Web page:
The principles to be applied to determine if there was a concluded contract can be summarised as follows:

  1. In order to determine whether a contract has been concluded in the course of correspondence, one must look at the correspondence as a whole.
  2. Even if the parties have reached agreement on the terms of the proposed contract, nevertheless they may intend that the contract shall not become binding until some further condition has been fulfilled.
  3. Alternatively, they may intend that the contract shall not become binding until some further term(s) have been agreed.
  4. Conversely, the parties may intend to be bound forthwith even though there are further terms still to be agreed or some further formality to be fulfilled.
  5. If the parties fail to reach agreement on such further terms, the existing contract is not invalidated unless the failure to reach agreement on such further terms renders the contract as a whole unworkable or void for uncertainty.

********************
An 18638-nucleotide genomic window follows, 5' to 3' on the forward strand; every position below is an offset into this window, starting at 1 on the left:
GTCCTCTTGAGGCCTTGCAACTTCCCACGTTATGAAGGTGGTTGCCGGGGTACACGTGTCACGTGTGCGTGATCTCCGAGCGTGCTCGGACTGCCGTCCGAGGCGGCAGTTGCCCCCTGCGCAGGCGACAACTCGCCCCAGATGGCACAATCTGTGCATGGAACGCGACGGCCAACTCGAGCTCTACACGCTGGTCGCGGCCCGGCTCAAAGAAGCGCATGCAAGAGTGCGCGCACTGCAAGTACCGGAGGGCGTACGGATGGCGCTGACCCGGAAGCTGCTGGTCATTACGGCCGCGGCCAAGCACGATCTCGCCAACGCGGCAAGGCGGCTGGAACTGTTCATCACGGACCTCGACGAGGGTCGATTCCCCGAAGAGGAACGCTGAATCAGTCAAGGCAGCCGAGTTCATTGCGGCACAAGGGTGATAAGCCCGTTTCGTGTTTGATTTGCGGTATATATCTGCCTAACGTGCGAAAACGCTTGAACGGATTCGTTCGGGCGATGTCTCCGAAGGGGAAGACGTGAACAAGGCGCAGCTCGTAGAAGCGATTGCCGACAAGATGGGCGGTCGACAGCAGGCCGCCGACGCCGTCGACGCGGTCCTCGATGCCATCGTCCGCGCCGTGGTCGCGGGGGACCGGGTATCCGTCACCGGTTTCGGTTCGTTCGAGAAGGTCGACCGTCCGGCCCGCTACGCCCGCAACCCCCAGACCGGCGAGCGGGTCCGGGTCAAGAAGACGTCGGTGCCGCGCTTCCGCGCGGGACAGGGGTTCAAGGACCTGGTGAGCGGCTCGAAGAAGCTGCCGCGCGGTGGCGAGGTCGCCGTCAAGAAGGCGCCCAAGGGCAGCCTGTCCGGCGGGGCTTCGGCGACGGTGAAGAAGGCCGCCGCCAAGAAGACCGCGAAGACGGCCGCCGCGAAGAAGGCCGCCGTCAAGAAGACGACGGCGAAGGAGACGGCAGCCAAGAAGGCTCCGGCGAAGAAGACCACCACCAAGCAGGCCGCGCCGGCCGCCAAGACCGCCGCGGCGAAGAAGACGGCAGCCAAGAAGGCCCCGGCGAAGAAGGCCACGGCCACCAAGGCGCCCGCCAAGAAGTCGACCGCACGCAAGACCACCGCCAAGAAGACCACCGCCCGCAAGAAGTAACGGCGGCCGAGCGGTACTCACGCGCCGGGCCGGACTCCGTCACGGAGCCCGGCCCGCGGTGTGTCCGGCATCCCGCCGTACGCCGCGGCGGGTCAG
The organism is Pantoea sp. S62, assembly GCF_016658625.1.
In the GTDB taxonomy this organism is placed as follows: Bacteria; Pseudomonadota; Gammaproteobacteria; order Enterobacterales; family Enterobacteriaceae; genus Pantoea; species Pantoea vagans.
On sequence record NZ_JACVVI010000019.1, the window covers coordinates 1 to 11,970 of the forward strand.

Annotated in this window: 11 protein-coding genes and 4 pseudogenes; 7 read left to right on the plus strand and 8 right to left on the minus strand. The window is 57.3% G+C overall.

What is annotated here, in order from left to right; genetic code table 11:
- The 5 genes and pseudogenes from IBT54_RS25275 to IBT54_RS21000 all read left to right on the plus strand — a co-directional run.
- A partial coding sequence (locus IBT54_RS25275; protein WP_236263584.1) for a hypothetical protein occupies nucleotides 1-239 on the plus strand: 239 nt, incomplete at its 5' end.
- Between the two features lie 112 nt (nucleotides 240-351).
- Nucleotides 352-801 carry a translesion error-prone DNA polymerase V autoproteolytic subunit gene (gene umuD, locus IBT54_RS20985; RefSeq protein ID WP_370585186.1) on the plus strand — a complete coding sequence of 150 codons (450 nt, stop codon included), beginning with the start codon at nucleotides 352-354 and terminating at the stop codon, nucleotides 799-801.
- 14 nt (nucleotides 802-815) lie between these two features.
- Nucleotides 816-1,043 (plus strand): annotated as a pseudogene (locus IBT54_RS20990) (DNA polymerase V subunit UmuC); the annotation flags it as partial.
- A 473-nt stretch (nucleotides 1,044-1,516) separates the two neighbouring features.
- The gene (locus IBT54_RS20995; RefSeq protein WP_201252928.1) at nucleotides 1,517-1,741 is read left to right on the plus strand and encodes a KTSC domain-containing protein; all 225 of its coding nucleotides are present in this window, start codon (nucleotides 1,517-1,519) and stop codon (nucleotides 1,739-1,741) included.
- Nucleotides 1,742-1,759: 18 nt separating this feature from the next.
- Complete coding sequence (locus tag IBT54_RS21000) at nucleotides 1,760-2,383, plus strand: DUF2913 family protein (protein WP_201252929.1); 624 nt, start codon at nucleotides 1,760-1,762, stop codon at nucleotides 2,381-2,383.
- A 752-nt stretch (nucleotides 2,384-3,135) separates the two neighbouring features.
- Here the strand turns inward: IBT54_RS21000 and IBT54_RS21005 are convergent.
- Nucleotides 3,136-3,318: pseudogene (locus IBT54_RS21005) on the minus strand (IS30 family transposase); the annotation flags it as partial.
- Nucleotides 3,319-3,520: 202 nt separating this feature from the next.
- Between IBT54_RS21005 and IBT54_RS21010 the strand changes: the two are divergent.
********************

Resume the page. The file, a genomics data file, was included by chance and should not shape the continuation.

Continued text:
Parties often enter into letters of intent without fully appreciating what their rights and liabilities are. As a minimum, the following three points should be considered before signing a letter of intent:

  1. Is the letter of intent to form a binding contract? Whether it does or does not depends on the construction of the communications which have passed between the parties and the effect, if any, of their actions pursuant to such communications.
  2. If a contract is found to exist, then it will determine the parties’ obligations or, alternatively, if no contract is found to exist, the letter of intent will have no contractual effect.

    In drafting letters of intent, it is therefore vital for the parties to state clearly whether or not the letter of intent is to form a binding contract. If work is done pursuant to a contract, then the contractor will have obligations as regards the workmanship and time for completion. Conversely, if there is no comprehensive contract, then there can be no such contractual obligations, although there may be obligations for negligence as regards workmanship.